Propagation via an aurora

Propagation via an aurora is a lesson in geometry, and specifically ray tracing.

First, let’s take the vertical plane.

Propagation: the vertical plane

A station A to the south of the aurora will naturally have to point northwards to have its signals returned. It should have a low launch angle. Ideally this station, as with all stations, should have little foreground or mid-path obstructions that would add diffraction loss that would eat into the path budget.

Maths allows a quick calculation to suggest that the distance in a normal troposphere to the reflection point in the aurora is about 600km. This assumes a 10-degree angle to the horizon.

Stations around Station A would of course be able to likewise point north and hold a QSO with Station A. For a northern station to hear Station A, it would need to be able to elevate its antenna otherwise the antenna vertical plane loss will reduce the received signal below that usable. Few stations have antennas that can be elevated.

Both theory and practice suggest that for some states of the troposphere, the wave launched from Station A on its way to the ionosphere will be refracted towards the Earth, thereby travelling further to the reflection point at the aurora. Maximum distances of 1,000km are suggested. This is shown suggesting communication possible with more northern stations such as Station C. Alternatively, of course, this means that more southerly stations can participate and, in the diagram, the auroral columns would move right to bring Station C into play. The horizontal plan is equally interesting.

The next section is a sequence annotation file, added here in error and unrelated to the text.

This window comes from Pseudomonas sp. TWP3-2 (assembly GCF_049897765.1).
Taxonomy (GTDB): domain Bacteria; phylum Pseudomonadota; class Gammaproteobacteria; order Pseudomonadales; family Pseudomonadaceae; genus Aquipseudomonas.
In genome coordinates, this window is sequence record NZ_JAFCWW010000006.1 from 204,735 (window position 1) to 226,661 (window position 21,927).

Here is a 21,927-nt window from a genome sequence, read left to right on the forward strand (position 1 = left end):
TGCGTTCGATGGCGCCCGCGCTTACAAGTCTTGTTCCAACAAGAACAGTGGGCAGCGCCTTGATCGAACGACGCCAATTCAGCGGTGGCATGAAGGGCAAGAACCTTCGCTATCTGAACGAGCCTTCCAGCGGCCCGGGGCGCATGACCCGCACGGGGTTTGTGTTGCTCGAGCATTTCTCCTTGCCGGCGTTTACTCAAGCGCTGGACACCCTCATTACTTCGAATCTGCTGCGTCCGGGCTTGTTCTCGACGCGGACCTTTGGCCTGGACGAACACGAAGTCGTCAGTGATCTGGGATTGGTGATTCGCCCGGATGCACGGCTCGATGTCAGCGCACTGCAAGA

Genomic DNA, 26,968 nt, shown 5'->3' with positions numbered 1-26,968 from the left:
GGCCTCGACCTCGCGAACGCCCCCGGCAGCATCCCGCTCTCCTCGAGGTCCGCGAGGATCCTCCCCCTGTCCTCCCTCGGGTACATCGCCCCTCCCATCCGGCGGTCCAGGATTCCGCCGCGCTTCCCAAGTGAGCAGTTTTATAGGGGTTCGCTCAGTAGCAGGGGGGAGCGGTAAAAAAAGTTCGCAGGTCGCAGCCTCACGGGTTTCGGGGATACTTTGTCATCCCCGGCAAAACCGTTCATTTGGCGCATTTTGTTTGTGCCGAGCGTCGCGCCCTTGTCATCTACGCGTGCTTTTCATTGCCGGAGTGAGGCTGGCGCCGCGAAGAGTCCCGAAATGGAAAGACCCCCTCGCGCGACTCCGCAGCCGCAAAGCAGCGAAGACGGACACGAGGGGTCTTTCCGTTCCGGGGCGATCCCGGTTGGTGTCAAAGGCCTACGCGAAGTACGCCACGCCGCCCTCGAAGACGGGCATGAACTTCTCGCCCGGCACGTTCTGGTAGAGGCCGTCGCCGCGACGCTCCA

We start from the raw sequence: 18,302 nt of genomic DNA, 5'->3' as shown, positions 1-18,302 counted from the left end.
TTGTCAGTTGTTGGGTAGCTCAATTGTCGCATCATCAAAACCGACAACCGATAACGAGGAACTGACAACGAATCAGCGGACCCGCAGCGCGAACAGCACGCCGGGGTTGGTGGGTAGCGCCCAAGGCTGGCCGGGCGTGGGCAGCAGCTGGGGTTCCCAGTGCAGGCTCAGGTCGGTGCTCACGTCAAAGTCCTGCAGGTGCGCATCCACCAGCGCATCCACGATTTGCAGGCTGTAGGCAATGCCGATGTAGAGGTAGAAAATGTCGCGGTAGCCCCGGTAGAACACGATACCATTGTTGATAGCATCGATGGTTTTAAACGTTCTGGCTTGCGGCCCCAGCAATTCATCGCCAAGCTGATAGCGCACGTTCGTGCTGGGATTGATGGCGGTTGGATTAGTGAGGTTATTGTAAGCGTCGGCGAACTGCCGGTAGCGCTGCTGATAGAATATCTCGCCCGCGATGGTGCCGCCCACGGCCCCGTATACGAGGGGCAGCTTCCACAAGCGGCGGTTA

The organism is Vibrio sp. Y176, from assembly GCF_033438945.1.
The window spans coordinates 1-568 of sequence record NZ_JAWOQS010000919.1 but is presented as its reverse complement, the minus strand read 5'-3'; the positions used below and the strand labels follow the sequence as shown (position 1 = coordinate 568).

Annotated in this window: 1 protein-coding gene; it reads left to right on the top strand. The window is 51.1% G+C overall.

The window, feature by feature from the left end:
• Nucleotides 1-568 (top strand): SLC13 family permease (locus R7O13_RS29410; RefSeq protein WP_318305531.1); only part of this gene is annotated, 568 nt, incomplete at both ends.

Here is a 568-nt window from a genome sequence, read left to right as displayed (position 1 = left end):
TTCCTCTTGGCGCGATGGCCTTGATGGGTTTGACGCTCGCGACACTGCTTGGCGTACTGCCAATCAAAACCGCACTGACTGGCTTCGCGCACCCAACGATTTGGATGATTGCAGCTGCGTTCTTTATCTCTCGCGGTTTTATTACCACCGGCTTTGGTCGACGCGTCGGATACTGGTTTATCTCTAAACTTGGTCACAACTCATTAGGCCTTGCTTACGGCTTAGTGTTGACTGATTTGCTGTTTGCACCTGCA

Propagation: the horizontal plane

We see in the above diagram Station A to the south of the UK pointing north.

For every station, there is a locus of points where reflection from the auroral columns is possible. The strongest returns will be due south, but communication will also be possible, for example, with a station in northern Norway. To do this, the UK station would need to beam east of north. For communications, this station would need to recognise that there’s an aurora in progress and point its antennas somewhat west of north.

This then illustrates how a radio amateur would approach communications via an aurora. An estimate of the strength of the aurora and hence how far south the radio auroral oval has sunk leads speculation about likely beam angles. If it’s a strong aurora, beaming east from the UK will enable QSOs with northern European stations. Likewise, beaming west will enable QSOs with Greenland and Canada.

Past experiences with auroras suggest maximum path lengths under strong auroras of around 3,000km.

On the other hand, a weak aurora will enable QSOs up and down the UK.